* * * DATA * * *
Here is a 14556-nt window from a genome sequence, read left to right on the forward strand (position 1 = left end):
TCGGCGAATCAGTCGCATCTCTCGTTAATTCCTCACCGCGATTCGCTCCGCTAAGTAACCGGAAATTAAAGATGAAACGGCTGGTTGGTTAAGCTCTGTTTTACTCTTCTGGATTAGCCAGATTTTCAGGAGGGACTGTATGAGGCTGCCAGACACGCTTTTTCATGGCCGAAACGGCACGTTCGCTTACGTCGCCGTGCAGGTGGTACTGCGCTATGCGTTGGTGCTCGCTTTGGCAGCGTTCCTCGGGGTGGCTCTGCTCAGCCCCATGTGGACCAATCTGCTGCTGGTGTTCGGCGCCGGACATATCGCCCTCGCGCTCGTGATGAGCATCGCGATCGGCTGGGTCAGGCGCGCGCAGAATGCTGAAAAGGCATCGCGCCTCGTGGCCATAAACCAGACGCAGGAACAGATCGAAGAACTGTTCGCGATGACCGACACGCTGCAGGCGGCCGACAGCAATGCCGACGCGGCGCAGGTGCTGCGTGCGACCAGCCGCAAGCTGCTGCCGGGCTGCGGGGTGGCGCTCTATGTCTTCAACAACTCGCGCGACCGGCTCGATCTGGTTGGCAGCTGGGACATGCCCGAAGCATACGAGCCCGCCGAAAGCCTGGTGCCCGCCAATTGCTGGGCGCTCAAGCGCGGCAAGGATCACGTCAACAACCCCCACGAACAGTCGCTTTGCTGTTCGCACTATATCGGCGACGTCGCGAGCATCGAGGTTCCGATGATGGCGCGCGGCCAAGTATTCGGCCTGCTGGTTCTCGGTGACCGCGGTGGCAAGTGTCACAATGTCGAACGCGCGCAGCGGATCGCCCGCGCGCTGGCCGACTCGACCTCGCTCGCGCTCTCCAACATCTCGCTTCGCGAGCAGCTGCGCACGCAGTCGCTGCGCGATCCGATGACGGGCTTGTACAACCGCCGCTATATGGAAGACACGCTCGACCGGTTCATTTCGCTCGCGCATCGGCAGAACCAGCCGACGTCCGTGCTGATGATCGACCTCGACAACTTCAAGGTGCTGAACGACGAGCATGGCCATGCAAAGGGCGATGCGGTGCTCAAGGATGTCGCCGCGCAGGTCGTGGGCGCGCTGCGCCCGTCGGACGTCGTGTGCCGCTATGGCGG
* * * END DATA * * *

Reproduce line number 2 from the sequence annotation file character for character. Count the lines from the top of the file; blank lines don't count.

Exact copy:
TCGGCGAATCAGTCGCATCTCTCGTTAATTCCTCACCGCGATTCGCTCCGCTAAGTAACCGGAAATTAAAGATGAAACGGCTGGTTGGTTAAGCTCTGTTTTACTCTTCTGGATTAGCCAGATTTTCAGGAGGGACTGTATGAGGCTGCCAGACACGCTTTTTCATGGCCGAAACGGCACGTTCGCTTACGTCGCCGTGCAGGTGGTACTGCGCTATGCGTTGGTGCTCGCTTTGGCAGCGTTCCTCGGGGTGGCTCTGCTCAGCCCCATGTGGACCAATCTGCTGCTGGTGTTCGGCGCCGGACATATCGCCCTCGCGCTCGTGATGAGCATCGCGATCGGCTGGGTCAGGCGCGCGCAGAATGCTGAAAAGGCATCGCGCCTCGTGGCCATAAACCAGACGCAGGAACAGATCGAAGAACTGTTCGCGATGACCGACACGCTGCAGGCGGCCGACAGCAATGCCGACGCGGCGCAGGTGCTGCGTGCGACCAGCCGCAAGCTGCTGCCGGGCTGCGGGGTGGCGCTCTATGTCTTCAACAACTCGCGCGACCGGCTCGATCTGGTTGGCAGCTGGGACATGCCCGAAGCATACGAGCCCGCCGAAAGCCTGGTGCCCGCCAATTGCTGGGCGCTCAAGCGCGGCAAGGATCACGTCAACAACCCCCACGAACAGTCGCTTTGCTGTTCGCACTATATCGGCGACGTCGCGAGCATCGAGGTTCCGATGATGGCGCGCGGCCAAGTATTCGGCCTGCTGGTTCTCGGTGACCGCGGTGGCAAGTGTCACAATGTCGAACGCGCGCAGCGGATCGCCCGCGCGCTGGCCGACTCGACCTCGCTCGCGCTCTCCAACATCTCGCTTCGCGAGCAGCTGCGCACGCAGTCGCTGCGCGATCCGATGACGGGCTTGTACAACCGCCGCTATATGGAAGACACGCTCGACCGGTTCATTTCGCTCGCGCATCGGCAGAACCAGCCGACGTCCGTGCTGATGATCGACCTCGACAACTTCAAGGTGCTGAACGACGAGCATGGCCATGCAAAGGGCGATGCGGTGCTCAAGGATGTCGCCGCGCAGGTCGTGGGCGCGCTGCGCCCGTCGGACGTCGTGTGCCGCTATGGCGG